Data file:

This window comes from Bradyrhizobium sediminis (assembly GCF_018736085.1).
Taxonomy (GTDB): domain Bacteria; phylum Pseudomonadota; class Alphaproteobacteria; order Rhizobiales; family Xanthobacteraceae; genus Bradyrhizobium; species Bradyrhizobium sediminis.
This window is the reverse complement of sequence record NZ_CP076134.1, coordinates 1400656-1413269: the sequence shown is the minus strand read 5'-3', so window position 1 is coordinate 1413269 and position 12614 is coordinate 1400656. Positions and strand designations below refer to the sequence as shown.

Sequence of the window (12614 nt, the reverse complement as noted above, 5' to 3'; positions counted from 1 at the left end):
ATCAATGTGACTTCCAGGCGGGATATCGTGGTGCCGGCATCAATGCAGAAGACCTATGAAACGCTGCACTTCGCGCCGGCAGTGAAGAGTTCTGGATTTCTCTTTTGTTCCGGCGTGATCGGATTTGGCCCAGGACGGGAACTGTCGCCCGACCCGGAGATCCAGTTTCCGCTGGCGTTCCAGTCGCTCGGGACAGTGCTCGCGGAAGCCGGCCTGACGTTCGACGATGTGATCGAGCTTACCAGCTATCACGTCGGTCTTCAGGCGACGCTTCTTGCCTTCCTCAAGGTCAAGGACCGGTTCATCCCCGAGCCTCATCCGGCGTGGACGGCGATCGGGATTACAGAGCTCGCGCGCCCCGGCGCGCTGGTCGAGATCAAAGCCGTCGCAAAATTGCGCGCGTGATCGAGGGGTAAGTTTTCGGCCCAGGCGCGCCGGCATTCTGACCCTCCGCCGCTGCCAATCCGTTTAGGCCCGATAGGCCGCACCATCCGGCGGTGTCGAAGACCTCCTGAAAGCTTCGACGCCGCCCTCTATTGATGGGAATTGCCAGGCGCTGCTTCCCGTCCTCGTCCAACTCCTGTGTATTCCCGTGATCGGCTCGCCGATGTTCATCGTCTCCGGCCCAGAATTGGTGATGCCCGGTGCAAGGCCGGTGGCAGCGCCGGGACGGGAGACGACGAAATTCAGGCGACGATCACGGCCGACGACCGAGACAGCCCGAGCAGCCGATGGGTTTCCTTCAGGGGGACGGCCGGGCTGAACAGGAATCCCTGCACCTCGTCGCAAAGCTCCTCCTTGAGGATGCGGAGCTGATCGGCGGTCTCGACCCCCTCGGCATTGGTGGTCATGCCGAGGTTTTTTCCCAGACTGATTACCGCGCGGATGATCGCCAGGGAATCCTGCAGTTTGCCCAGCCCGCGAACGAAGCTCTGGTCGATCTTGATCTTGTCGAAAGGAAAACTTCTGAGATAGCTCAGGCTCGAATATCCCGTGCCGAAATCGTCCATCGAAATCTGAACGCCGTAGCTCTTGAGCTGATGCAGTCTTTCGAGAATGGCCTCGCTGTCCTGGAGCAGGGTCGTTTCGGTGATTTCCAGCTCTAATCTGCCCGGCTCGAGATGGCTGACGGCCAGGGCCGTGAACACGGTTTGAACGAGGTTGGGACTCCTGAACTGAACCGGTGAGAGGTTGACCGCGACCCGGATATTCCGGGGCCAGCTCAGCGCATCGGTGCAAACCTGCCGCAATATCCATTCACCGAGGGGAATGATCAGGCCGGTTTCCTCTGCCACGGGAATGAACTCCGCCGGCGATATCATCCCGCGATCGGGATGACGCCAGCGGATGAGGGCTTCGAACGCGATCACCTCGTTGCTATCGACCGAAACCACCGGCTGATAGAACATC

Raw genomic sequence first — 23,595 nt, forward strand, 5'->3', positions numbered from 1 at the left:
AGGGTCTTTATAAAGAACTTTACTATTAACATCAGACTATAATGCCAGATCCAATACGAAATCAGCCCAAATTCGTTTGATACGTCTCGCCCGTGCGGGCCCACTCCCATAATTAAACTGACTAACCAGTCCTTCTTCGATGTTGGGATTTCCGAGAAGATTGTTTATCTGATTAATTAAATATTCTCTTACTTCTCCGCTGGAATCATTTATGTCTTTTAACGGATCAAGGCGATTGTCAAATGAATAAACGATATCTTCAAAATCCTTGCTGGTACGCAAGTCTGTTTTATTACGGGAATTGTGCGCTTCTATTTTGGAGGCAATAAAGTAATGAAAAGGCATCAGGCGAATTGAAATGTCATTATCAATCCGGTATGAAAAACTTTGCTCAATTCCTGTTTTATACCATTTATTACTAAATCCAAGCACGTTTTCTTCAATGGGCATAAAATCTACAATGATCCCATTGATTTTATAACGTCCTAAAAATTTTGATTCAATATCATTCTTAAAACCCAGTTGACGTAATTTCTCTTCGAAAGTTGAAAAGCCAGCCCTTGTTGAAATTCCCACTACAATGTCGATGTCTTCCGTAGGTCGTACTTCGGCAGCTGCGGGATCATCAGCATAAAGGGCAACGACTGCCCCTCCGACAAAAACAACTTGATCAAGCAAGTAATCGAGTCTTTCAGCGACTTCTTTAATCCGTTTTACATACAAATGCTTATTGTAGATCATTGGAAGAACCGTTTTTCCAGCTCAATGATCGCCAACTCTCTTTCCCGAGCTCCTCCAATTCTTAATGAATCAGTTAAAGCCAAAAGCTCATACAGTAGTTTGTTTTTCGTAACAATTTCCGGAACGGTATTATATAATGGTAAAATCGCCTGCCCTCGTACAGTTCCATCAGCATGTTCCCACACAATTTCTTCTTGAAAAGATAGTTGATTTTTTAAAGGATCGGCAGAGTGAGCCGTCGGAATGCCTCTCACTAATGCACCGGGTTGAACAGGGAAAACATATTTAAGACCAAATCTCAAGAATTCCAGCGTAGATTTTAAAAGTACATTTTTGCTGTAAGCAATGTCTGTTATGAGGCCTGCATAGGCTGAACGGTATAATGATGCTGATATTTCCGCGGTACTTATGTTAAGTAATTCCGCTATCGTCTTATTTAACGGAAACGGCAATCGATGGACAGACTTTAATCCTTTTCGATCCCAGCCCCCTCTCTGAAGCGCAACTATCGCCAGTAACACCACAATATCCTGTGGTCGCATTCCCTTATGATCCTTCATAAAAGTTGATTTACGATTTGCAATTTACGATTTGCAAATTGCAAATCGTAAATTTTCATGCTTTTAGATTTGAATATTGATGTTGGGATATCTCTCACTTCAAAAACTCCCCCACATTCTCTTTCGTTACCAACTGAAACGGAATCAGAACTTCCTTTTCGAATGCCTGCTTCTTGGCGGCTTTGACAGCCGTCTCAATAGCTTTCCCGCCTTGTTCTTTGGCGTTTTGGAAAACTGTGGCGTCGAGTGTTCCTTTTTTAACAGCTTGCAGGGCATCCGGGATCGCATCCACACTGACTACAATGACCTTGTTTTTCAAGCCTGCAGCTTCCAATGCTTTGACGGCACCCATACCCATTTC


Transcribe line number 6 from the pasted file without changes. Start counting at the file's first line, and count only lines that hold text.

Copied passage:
Raw genomic sequence first — 23,595 nt, forward strand, 5'->3', positions numbered from 1 at the left: